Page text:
For someone experiencing anxiety in a new situation with unfamiliar people, this can be really difficult—almost like that feeling of being the new kid at school (especially if it’s your first time attending a conference in a tight-knit field). Don’t be afraid to ask the person next to you what they thought of the last talk, what they work on, or if there are any upcoming talks that they are looking forward to. It’s a simple and professional conversation starter that allows you to break the ice and move the conversation on from there.
If you want to talk to a seminar speaker, then by all means go ahead! If you are not sure how to start a conversation, a simple “I really enjoyed your talk on X today. Could you tell me more about your work on X with regards to Y?” can start a productive conversation. Academics love to talk about their research and feel flattered when you show interest, so it makes for a great conversation starter.
Also, the format of meetings provides a couple of microenvironments that are great for casual introductions and conversations that lead to productive networking experiences. I have found that group meals are one of the best low pressure environments to meet new people and talk to other researchers. Coffee breaks are also a great chance to talk to unfamiliar people in a low-risk setting—academics crowd around coffee pots like hummingbirds at a feeder.
5. Dress for Comfort (But Still Professionally)
Sometimes just knowing the general expectations of professional dress for a conference can be extremely helpful so you don’t find yourself awkwardly and obviously over- or under-dressed, which can lead to unnecessary anxiety. Thankfully, academics tend to be a rather casual bunch so you’re probably not going to have to wear a suit or fancy dress (unless that’s just how you roll, in which case by all means wear what you want). This does vary hugely by field though, so if you are really unsure of the expectations either ask someone who has attended the conference before or look on the conference website for photos of past events, both of which can give you a clear idea about how people dress for different conferences.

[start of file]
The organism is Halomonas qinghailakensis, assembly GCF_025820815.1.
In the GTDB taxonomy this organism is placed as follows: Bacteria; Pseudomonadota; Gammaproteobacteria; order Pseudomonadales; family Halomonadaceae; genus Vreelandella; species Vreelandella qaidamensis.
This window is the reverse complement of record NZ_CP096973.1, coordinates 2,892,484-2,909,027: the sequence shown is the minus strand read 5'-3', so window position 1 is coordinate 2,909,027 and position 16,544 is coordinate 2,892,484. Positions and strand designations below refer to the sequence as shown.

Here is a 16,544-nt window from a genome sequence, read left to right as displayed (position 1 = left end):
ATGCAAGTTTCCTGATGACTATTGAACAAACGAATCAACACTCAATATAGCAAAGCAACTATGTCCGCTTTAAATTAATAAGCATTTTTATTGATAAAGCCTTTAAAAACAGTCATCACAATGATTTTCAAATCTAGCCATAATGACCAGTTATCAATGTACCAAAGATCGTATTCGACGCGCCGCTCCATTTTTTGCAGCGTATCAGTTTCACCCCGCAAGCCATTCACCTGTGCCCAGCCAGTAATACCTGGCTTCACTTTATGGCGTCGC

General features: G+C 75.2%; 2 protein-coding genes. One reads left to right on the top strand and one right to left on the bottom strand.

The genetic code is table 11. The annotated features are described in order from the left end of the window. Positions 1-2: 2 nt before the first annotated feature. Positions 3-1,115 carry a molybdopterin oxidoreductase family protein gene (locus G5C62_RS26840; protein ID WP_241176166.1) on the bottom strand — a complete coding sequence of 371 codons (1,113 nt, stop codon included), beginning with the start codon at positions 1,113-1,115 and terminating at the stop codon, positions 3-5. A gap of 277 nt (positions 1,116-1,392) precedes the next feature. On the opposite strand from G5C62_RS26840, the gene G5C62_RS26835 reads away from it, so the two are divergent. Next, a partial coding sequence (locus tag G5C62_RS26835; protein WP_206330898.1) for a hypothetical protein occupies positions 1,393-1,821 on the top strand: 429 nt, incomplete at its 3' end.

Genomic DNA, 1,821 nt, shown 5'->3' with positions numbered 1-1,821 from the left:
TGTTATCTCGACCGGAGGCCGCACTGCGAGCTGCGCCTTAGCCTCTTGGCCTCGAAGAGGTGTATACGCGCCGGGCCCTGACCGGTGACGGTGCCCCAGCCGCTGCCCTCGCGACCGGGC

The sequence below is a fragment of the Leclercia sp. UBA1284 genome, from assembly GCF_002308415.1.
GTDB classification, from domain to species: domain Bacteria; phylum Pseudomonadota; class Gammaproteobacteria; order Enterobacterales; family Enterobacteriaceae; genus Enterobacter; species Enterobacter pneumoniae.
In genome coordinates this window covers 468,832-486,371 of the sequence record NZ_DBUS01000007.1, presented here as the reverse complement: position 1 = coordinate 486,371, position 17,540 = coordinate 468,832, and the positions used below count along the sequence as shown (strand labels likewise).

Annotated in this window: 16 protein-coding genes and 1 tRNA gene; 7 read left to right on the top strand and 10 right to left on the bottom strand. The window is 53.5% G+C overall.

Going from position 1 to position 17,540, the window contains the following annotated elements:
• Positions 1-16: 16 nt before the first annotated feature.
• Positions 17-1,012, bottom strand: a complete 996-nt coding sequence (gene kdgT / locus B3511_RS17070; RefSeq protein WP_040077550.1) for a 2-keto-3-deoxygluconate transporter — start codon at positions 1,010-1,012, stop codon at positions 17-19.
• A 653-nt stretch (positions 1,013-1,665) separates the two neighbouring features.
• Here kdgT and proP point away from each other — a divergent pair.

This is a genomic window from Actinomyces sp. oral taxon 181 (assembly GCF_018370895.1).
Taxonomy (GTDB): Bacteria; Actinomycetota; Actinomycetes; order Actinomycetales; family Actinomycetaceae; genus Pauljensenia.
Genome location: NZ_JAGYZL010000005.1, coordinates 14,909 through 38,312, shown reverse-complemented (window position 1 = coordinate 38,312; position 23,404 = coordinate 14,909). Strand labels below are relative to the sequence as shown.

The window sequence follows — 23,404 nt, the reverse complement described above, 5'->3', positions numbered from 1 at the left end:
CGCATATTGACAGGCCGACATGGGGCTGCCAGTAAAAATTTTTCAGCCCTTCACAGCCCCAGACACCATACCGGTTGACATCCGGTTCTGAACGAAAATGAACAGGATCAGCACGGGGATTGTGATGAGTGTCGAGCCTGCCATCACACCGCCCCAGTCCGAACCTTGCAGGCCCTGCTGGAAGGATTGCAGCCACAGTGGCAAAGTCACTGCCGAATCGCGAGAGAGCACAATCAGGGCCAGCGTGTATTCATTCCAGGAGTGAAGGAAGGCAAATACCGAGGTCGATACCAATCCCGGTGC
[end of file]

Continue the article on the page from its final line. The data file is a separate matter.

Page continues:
For very casual conferences you still need to resist the urge to go too casual (no Friday night wine-and-Netflix clothes unless you have Olivia Pope’s wine wardrobe). Pick comfortable, professional clothes like a button-down top and darker-wash jeans (not too tight or low cut) and throw a blazer over top of it. Shoes are a pretty mixed bag—just try not to wear flip-flops or ratty sneakers and you’ll probably be alright. Add some basic jewelry or a good watch and you’re set. Academic professional casual is pretty easy and very comfortable. After all, the focus should be on your work and not your wardrobe or how constricted you feel in your clothes.
These are some of the techniques that I’ve personally used to help manage my own (albeit mild to moderate) anxiety during an academic conference. If you suffer from severe anxiety you may want to speak with a medical provider for additional assistance, either in the form of behavioral therapy or medication. Whatever you do, don’t start a new medication immediately prior to a conference—unexpected side effects won’t make the event any easier for you and may make your overall anxiety worse.
Has anyone else dealt with anxiety issues during professional conferences? If you have, please share your own methods of managing your anxiety in the comments.
[Photo courtesy of Flickr user jessicatam and used under a Creative Commons license.]